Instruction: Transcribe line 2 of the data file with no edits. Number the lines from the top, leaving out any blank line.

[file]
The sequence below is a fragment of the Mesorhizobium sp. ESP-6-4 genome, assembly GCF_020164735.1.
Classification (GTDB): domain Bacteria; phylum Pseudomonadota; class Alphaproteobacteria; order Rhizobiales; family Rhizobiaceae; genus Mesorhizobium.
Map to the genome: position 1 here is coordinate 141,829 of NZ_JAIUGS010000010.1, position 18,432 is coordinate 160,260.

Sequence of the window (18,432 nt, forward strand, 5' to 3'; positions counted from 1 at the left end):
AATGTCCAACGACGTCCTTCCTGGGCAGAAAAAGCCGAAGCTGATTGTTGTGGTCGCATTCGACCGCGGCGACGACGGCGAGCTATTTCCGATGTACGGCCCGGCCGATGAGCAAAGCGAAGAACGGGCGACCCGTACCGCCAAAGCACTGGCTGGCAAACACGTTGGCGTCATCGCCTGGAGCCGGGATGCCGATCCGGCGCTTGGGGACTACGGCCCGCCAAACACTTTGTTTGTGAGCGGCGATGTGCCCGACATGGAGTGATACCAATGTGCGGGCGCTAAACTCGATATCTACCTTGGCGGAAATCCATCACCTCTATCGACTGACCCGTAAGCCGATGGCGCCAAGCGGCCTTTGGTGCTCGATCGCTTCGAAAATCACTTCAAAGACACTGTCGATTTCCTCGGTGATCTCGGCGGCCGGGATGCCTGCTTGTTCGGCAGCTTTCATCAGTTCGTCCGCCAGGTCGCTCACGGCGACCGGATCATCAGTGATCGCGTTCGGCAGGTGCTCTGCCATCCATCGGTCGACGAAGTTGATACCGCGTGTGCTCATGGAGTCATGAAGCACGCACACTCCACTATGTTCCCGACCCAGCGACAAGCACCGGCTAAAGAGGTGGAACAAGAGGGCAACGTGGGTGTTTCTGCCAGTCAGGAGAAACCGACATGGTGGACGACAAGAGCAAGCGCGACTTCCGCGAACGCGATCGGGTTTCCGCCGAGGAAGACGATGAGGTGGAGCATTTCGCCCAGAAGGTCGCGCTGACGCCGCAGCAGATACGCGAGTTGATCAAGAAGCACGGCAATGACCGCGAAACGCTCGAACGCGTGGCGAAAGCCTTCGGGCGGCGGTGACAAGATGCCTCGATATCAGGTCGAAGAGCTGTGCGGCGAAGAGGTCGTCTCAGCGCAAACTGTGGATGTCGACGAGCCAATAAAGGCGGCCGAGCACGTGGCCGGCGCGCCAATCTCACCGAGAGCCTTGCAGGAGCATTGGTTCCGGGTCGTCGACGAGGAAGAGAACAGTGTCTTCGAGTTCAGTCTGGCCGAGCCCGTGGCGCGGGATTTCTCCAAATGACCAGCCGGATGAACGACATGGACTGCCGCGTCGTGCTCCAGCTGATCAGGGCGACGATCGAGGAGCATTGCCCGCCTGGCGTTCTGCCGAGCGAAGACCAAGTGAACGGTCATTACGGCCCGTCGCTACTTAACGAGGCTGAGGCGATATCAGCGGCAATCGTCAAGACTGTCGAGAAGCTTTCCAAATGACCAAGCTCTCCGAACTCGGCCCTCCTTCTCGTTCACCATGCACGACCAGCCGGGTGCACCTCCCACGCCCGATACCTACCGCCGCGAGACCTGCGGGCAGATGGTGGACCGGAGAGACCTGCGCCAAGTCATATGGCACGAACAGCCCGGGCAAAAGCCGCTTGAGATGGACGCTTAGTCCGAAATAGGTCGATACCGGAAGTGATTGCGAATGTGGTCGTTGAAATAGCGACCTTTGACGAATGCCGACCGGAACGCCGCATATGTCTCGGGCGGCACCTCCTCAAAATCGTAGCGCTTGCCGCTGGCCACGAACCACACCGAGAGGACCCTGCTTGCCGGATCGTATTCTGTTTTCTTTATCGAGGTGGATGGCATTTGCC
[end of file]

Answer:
Classification (GTDB): domain Bacteria; phylum Pseudomonadota; class Alphaproteobacteria; order Rhizobiales; family Rhizobiaceae; genus Mesorhizobium.